In a greenhouse in Missouri, a tree listed as critically endangered produced a flower that has never before been recorded by science in the perfect metaphor for the species’ chances of survival.
The botanists who care for it believe there is no question that they can save the tree since they collected the pollen from this flower, as they can now cross-pollinate their thirty sapling neighbors to restore genetic diversity.
Karomia gigas It is a member of the mint family and is also related to oregano, rosemary, and thyme. It grows wild only in east-central Africa, in Tanzania and in the past in Kenya. It is so unknown that there is no common name for it in English, Swahili, or any other African language.
The flower it produced consisted of five purple petals pulled towards the stem and four long pollen stamens protruding from the center.
Growing to heights of 80 feet, it is believed that one of the reasons why there is no picture of the flower in the scientific record is that an adult K. gigas it does not branch halfway up the trunk, so rapidly withering flowers simply emerge too high to be seen.
The mint-free nature of the flowers leads scientists to hypothesize that it could be a self-pollinating tree, and they hope to find more flowers in the coming months that will allow them to strengthen the genetic diversity of the remaining trees.
They can clone individual trees from cuttings, but that does nothing to increase genetic diversity, which is key to ensuring the species’ long-term survival and ability to resist disease.
In addition to growing in a difficult-to-replicate type of soil substrate consisting mainly of old pens and termite remains, K. gigas it is very susceptible to fungi and its wood is similar to teak, so it is occasionally poached. All this pressure places the tree among the most threatened of the 60,000 known tree species.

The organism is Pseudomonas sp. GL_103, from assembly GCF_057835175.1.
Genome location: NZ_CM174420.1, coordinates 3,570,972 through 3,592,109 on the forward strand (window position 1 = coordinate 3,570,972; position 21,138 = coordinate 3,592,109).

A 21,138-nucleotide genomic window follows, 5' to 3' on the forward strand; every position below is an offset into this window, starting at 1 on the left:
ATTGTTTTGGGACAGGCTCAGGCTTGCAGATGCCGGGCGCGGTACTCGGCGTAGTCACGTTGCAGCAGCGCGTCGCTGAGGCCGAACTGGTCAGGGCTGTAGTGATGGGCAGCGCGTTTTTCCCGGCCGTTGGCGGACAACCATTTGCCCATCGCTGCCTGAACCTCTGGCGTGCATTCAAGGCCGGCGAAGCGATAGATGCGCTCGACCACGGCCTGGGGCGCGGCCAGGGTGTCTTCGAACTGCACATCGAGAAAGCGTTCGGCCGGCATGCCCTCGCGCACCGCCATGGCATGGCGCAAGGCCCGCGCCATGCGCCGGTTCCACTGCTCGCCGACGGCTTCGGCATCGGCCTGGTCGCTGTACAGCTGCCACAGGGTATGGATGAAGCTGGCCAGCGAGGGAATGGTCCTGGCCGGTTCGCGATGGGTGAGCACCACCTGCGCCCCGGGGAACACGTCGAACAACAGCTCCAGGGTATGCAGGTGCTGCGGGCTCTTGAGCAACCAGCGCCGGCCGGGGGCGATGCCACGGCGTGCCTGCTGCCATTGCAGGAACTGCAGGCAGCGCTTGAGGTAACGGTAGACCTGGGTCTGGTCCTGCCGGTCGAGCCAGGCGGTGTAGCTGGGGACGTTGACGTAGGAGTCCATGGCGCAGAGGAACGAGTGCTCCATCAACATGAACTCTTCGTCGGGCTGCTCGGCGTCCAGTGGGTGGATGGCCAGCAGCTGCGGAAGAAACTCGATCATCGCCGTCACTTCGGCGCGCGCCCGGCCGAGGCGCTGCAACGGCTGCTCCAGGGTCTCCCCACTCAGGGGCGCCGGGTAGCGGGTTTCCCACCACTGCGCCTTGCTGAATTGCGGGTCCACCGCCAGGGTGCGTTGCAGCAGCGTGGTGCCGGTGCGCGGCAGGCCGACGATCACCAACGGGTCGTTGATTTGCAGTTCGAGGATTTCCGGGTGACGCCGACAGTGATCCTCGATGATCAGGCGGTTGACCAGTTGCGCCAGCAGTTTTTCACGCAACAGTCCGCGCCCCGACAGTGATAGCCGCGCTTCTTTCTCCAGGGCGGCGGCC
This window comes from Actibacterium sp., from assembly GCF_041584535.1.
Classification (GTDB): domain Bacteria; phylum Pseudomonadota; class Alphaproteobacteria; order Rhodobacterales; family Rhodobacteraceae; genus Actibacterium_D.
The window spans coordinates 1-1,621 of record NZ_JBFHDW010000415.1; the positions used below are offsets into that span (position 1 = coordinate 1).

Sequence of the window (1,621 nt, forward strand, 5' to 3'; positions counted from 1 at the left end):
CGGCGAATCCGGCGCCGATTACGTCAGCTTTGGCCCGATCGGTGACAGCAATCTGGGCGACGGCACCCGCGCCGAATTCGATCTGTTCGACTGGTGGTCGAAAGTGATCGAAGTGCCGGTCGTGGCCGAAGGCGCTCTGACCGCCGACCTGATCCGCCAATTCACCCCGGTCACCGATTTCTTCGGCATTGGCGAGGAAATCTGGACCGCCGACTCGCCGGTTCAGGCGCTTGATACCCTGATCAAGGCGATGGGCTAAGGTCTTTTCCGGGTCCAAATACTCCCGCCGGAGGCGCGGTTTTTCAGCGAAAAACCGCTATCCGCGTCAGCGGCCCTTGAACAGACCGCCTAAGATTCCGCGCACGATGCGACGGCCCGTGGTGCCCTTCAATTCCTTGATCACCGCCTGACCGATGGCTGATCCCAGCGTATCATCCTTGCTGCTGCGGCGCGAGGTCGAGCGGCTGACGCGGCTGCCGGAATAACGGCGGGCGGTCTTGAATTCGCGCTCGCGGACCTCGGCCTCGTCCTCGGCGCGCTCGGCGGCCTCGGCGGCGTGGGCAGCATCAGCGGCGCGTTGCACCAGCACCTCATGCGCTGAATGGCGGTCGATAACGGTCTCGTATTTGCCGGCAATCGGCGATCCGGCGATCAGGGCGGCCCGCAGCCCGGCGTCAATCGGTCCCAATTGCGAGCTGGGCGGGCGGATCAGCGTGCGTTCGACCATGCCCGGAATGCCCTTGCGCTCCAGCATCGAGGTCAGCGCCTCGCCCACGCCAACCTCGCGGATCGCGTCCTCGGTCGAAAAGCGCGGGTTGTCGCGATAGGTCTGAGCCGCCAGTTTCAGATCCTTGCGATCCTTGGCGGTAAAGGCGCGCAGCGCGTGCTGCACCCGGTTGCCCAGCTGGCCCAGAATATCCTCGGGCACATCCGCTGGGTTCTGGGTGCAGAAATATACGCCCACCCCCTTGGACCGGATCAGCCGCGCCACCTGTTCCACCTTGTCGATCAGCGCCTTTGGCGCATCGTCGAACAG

It was discovered in Kenya in 1977, then rediscovered in Tanzania in 1993 after all the Kenyan specimens became extinct.
In addition to the thirty saplings growing in the Missouri Botanical Garden in St. Louis, the Tanzania Forest Service estimates that there are two dozen or more, but only in the Mitundumbea Forest Reserve and the Lithipo Forest Reserve in Tanzania, both of which are protected areas characterized by flat forests that used to be the bottom of the ocean.
“On the one hand, it’s a bit scary because very rare species like this depend on us and we can’t go wrong.” write Andrew Wyatt, Senior Vice President of Horticultural and Living Collections at the Missouri Botanical Gardens, the oldest continuously operating gardens in the nation.
“Personally, and I know other members of my staff feel that way too, it’s really amazing and inspiring. It is a great honor to use one’s ability to save a species from extinction. “
“Survival wise, we have this one,” Wyatt says, this time for National Geographic. “In fact, we can make sure it doesn’t go extinct. The idea of actually preserving the species is entirely possible. It is protected in Tanzania. We have collections in the botanical garden. Once we have enough seed, we hope to be able to store it. [in a freezer] and create a buffer between losses. “
It’s good that he and his staff are so confident. Based on how many houseplants this reporter has killed, you can only imagine the pressure they are under.
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